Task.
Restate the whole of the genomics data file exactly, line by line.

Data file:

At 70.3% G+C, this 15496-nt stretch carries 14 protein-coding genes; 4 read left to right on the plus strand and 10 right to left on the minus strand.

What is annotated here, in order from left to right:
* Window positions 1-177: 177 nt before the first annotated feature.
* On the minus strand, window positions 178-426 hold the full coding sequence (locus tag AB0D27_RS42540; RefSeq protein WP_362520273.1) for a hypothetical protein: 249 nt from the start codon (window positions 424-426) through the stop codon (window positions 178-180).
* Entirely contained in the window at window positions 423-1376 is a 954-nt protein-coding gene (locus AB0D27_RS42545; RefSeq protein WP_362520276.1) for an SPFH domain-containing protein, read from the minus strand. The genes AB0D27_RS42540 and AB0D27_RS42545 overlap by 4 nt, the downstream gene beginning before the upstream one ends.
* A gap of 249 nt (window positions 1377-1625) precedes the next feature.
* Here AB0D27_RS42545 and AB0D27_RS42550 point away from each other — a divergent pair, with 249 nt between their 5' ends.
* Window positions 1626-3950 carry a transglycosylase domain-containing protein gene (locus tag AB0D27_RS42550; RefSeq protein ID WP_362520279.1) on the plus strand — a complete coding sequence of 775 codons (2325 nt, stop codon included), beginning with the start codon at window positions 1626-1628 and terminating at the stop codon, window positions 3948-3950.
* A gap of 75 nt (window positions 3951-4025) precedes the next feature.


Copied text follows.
At 70.3% G+C, this 15496-nt stretch carries 14 protein-coding genes; 4 read left to right on the plus strand and 10 right to left on the minus strand.

What is annotated here, in order from left to right:
* Window positions 1-177: 177 nt before the first annotated feature.
* On the minus strand, window positions 178-426 hold the full coding sequence (locus tag AB0D27_RS42540; RefSeq protein WP_362520273.1) for a hypothetical protein: 249 nt from the start codon (window positions 424-426) through the stop codon (window positions 178-180).
* Entirely contained in the window at window positions 423-1376 is a 954-nt protein-coding gene (locus AB0D27_RS42545; RefSeq protein WP_362520276.1) for an SPFH domain-containing protein, read from the minus strand. The genes AB0D27_RS42540 and AB0D27_RS42545 overlap by 4 nt, the downstream gene beginning before the upstream one ends.
* A gap of 249 nt (window positions 1377-1625) precedes the next feature.
* Here AB0D27_RS42545 and AB0D27_RS42550 point away from each other — a divergent pair, with 249 nt between their 5' ends.
* Window positions 1626-3950 carry a transglycosylase domain-containing protein gene (locus tag AB0D27_RS42550; RefSeq protein ID WP_362520279.1) on the plus strand — a complete coding sequence of 775 codons (2325 nt, stop codon included), beginning with the start codon at window positions 1626-1628 and terminating at the stop codon, window positions 3948-3950.
* A gap of 75 nt (window positions 3951-4025) precedes the next feature.